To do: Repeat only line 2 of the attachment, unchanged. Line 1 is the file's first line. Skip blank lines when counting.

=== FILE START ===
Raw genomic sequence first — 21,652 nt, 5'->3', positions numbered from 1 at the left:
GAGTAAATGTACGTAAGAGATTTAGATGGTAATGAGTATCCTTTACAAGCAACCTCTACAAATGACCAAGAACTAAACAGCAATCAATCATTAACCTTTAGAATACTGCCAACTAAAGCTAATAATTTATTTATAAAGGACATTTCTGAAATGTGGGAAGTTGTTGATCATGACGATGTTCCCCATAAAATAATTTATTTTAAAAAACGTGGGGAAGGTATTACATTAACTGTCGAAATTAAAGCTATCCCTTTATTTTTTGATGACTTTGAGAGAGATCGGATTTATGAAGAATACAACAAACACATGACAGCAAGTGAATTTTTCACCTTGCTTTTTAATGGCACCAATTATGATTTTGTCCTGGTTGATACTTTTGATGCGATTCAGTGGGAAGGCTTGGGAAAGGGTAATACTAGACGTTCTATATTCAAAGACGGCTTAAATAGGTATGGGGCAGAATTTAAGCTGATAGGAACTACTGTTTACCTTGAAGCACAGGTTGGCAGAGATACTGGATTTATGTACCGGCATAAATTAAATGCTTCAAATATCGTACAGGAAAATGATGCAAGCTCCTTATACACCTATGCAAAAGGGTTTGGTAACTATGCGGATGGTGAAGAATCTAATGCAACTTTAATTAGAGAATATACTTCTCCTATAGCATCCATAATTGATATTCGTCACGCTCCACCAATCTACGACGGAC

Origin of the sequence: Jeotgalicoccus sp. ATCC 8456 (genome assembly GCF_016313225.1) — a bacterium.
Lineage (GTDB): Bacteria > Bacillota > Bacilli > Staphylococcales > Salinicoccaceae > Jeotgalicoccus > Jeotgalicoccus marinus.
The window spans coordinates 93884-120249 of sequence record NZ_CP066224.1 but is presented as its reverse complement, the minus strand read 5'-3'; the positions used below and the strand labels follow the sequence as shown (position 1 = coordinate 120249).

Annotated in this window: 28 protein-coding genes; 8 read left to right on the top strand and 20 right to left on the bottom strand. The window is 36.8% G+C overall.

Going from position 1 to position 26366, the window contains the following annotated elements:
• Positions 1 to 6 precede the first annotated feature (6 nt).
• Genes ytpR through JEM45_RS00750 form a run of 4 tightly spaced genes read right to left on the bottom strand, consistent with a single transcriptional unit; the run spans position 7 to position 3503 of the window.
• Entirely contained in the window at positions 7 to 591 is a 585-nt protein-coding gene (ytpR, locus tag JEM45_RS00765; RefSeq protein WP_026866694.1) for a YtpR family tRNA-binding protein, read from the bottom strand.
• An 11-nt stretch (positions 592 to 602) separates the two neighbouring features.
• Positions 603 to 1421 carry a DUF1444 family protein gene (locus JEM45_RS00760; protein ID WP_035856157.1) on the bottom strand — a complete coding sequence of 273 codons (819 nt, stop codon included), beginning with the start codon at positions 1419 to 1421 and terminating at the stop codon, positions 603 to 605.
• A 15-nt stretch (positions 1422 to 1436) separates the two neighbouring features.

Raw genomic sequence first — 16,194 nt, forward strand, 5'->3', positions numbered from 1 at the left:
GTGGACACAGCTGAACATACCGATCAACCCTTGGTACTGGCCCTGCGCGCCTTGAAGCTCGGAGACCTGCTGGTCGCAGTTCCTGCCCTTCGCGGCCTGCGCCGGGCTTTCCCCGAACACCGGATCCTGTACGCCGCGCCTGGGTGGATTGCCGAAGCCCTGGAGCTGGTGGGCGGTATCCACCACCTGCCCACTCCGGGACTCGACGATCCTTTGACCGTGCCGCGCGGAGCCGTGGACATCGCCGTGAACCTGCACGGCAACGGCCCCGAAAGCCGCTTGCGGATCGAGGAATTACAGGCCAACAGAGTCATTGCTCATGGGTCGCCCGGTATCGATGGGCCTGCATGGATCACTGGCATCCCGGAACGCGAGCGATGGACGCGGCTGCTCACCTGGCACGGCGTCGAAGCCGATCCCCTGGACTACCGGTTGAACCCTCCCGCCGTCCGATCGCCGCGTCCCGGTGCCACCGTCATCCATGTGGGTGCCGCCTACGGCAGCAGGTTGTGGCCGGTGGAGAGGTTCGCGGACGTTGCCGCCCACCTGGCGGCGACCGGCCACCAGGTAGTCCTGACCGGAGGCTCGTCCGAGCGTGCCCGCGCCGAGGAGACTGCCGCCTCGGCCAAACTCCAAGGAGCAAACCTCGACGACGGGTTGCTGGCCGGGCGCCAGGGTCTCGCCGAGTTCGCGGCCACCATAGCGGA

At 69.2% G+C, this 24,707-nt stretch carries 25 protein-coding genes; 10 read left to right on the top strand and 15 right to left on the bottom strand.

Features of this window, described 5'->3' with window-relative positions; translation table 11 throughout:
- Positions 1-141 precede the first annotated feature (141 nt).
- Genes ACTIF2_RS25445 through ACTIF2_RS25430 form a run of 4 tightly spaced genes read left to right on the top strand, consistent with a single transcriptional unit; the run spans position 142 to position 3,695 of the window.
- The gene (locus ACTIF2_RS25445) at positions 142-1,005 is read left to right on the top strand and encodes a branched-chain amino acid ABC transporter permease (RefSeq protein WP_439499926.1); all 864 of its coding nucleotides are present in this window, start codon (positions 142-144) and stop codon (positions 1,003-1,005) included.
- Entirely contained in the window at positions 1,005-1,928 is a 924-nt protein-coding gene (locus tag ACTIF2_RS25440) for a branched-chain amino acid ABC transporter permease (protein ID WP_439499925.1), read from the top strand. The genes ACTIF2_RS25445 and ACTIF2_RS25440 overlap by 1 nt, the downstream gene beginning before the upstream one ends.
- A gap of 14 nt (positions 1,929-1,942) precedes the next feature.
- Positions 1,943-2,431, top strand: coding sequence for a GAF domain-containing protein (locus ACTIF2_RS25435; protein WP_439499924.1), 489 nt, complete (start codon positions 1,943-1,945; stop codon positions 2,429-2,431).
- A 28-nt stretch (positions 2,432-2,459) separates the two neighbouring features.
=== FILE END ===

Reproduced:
GAGTAAATGTACGTAAGAGATTTAGATGGTAATGAGTATCCTTTACAAGCAACCTCTACAAATGACCAAGAACTAAACAGCAATCAATCATTAACCTTTAGAATACTGCCAACTAAAGCTAATAATTTATTTATAAAGGACATTTCTGAAATGTGGGAAGTTGTTGATCATGACGATGTTCCCCATAAAATAATTTATTTTAAAAAACGTGGGGAAGGTATTACATTAACTGTCGAAATTAAAGCTATCCCTTTATTTTTTGATGACTTTGAGAGAGATCGGATTTATGAAGAATACAACAAACACATGACAGCAAGTGAATTTTTCACCTTGCTTTTTAATGGCACCAATTATGATTTTGTCCTGGTTGATACTTTTGATGCGATTCAGTGGGAAGGCTTGGGAAAGGGTAATACTAGACGTTCTATATTCAAAGACGGCTTAAATAGGTATGGGGCAGAATTTAAGCTGATAGGAACTACTGTTTACCTTGAAGCACAGGTTGGCAGAGATACTGGATTTATGTACCGGCATAAATTAAATGCTTCAAATATCGTACAGGAAAATGATGCAAGCTCCTTATACACCTATGCAAAAGGGTTTGGTAACTATGCGGATGGTGAAGAATCTAATGCAACTTTAATTAGAGAATATACTTCTCCTATAGCATCCATAATTGATATTCGTCACGCTCCACCAATCTACGACGGAC